Numbers 27


The daughters of Zelophehad claim their inheritance, 1-4.

Moses brings their case before the Lord, 5.

He allows their claim, 6, 7;

and a law is made to regulate the inheritance of daughters,


Moses is commanded to go up to Mount Abarim, and view the

promised land, 12;

is apprised of his death, 13;

and because he did not sanctify God at the waters of Meribah, he

shall not enter into it, 14.

Moses requests the Lord to appoint a person to supply his place

as leader of th Israelites, 15-17.

God appoints a Joshua, commands Moses to lay his hands upon him,

to set him before Eleazar the priest, and give him a charge in

the sight of the people, 18-20.

Eleazar shall ask counsel for him by Urim, and at his command

shall the Israelites go out and come in, 21.

Moses does as the Lord commanded him, and consecrates Joshua,

22, 23.


Verse 1. The daughters of Zelophehad] The singular case of

these women caused an additional law to be made to the civil code

of Israel, which satisfactorily ascertained and amply secured the

right of succession in cases of inheritance. The law, which is as

reasonable as it is just, stands thus: 1. On the demise of the

father the estate goes to the sons; 2. If there be no son, the

daughters succeed; 3. If there be no daughter, the brothers of

the deceased inherit; 4. If there be no brethren or paternal

uncles, the estate goes to the brothers of his father; 5. If

there be no grand uncles or brothers of the father of the

deceased, then the nearest akin succeeds to the inheritance.

Beyond the fifth degree the law does not proceed, because as the

families of the Israelites were kept distinct in their respective

tribes, there must always be some who could be called kinsmen, and

were really such, having descended without interruption from the

patriarch of the tribe.

Verse 7. Thou shalt surely give them-an inheritance among their

father's brethren] There is a curious anomaly here in the Hebrew

text which cannot be seen in our translation. In Hebrew they,

them, and their, you, ye, and your, are both of the masculine and

feminine genders, according as the nouns are to which they are

affixed; but these words are of no gender in English. In this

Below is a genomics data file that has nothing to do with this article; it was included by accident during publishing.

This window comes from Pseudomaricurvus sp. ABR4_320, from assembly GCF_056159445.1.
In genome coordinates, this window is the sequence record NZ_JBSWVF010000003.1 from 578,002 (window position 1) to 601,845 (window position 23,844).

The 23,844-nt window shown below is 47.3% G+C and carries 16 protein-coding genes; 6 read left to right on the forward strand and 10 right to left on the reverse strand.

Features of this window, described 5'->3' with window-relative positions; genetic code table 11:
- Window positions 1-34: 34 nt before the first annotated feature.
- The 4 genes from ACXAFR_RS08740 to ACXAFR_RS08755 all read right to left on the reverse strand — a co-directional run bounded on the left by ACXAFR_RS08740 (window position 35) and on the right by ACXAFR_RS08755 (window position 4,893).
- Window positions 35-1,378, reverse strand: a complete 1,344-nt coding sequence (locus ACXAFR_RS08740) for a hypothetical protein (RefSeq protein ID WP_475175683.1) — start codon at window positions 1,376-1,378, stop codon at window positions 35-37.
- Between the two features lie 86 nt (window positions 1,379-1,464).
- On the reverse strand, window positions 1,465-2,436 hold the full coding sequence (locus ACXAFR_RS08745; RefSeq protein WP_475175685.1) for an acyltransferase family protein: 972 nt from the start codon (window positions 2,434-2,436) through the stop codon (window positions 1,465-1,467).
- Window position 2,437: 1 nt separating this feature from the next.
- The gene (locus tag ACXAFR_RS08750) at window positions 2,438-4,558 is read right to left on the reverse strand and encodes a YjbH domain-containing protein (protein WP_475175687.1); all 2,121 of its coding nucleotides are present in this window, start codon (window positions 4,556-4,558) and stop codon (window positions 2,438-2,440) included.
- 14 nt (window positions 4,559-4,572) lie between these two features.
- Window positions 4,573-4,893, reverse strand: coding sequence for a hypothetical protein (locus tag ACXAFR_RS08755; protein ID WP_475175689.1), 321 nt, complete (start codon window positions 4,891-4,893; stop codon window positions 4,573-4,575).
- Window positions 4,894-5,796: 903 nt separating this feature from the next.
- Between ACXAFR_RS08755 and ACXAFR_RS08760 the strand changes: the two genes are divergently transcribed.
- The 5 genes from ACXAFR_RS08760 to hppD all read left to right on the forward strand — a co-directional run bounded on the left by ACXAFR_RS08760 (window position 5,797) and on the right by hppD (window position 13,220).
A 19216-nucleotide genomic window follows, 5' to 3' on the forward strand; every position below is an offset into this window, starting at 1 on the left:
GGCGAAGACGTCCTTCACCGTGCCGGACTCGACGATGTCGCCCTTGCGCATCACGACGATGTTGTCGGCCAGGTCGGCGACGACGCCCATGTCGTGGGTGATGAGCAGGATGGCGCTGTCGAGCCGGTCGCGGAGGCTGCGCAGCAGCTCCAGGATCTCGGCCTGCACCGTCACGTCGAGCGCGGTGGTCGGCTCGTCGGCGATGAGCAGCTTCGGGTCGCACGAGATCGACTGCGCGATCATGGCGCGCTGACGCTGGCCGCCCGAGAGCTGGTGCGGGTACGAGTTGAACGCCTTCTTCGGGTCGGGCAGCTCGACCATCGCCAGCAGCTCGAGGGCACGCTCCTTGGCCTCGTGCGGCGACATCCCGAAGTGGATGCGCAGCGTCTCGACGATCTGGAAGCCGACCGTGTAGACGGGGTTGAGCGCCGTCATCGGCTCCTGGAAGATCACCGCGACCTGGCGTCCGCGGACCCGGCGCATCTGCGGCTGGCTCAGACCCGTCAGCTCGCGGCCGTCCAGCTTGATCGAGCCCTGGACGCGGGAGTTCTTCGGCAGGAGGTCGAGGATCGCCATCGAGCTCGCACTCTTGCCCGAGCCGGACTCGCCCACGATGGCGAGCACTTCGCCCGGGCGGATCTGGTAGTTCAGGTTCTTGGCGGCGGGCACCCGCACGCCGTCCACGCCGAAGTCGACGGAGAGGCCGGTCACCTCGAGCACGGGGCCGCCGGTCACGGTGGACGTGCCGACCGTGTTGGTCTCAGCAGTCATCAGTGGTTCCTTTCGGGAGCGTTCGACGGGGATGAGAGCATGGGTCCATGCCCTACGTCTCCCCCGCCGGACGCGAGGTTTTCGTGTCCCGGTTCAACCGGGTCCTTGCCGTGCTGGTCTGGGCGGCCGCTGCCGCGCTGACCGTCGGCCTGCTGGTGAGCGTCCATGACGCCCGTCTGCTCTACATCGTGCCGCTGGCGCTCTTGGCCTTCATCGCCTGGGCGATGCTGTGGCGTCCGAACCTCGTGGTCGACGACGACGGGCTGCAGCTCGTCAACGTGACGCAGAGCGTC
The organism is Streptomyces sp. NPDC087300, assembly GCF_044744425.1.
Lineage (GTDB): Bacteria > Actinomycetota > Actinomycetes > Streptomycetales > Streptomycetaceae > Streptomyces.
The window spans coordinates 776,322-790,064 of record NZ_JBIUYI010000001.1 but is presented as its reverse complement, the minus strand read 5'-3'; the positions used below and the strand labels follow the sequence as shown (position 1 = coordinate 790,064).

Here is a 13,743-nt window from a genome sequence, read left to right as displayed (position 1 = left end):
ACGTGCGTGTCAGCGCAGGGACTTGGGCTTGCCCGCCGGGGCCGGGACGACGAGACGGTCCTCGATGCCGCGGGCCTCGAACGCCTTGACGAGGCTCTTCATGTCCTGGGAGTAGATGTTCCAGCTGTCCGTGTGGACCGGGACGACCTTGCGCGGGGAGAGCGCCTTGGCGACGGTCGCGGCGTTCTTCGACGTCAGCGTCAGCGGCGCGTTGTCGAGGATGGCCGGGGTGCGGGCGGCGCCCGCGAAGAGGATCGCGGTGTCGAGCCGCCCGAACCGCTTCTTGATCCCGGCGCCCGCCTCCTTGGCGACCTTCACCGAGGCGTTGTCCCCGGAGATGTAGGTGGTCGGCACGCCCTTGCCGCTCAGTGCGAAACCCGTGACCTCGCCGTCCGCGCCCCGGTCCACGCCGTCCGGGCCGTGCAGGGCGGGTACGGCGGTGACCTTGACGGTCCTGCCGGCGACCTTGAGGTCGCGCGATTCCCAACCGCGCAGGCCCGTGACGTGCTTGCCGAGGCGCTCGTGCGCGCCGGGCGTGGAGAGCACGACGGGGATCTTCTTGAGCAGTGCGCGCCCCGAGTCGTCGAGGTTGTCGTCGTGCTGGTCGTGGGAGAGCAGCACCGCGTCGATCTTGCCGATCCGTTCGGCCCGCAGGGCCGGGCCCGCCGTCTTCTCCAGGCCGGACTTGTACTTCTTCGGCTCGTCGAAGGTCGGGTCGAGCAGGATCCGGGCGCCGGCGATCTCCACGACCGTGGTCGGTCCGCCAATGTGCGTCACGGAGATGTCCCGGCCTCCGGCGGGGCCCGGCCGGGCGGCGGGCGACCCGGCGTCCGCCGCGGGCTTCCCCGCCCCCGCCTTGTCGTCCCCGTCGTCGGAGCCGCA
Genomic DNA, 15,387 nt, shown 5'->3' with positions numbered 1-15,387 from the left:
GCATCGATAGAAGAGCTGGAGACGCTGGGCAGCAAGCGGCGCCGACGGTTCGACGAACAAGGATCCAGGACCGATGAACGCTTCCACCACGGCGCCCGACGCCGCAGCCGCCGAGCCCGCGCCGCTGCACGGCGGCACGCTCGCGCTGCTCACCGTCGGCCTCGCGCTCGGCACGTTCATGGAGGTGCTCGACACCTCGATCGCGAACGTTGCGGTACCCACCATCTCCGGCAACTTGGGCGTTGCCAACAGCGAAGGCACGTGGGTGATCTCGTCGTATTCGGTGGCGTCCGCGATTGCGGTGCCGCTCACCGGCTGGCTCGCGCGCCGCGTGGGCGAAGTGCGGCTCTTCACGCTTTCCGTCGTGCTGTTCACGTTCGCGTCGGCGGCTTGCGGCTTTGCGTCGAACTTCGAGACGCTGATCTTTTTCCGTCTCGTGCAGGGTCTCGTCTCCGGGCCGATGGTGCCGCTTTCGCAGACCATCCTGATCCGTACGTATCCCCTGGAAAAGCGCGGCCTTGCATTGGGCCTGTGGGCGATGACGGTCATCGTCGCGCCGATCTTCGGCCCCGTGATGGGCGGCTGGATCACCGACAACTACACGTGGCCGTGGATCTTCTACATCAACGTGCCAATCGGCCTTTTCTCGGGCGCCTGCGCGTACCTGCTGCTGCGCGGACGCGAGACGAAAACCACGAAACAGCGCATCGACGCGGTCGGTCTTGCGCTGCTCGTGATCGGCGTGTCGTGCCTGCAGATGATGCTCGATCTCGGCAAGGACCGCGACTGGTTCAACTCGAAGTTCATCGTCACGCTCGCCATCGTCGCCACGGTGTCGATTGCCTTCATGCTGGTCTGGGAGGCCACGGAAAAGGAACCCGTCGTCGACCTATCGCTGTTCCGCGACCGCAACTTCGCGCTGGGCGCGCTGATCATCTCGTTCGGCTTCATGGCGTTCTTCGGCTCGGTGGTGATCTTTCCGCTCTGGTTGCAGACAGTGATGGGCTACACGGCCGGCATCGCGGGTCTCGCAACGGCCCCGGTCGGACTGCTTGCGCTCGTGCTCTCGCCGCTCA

verse, speaking of the brethren of the father of those women, the

masculine termination hem, THEIR, is used instead of the

feminine, hen, governed by benoth, daughters. So

lahem, to THEM, and abihem, THEIR fathers,

masculine, are found in the present text, instead of lahen and

abihen, feminine. Interpreters have sought for a hidden

meaning here, and they have found several, whether hidden here or

not. One says, "the masculine gender is used because these

daughters are treated as if they were heirs male." Another,

"that it is because of their faith and conscientious regard to the

ancient customs, and to keep the memory of their father in being,

which might well benefit men." Another, "that it signifies the

free gift of God in Christ, where there is neither male nor

female, bond or free, for all are one in Christ;" and so on, for

where there is no rule there is no end to conjecture. Now the

plain truth is, that the masculine is in the present printed text

a mistake for the feminine. The Samaritan, which many think by

far the most authentic copy of the Pentateuch, has the feminine

gender in both places; so also have upwards of fourscore of the

MSS. collated by Kennicott and De Rossi. Therefore all the curious

reasons for this anomaly offered by interpreters are only serious

trifling on the blunder of some heedless copyists.

While on the subject of mysterious reasons and meanings, some

might think it unpardonable if I passed by the mystery of the

fall, recovery, and full salvation of man, signified, as some will

have it, by the names of Zelophehad and his daughters. "1.

Zelophehad's daughters, claiming a portion in the promised land,

may represent believers in Christ claiming an inheritance among

the saints in light. 2. These five virgins may be considered as

the five wise virgins, (Mt 25:1-10,) who took oil in their vessels

with their lamps, and consequently are types of those who make a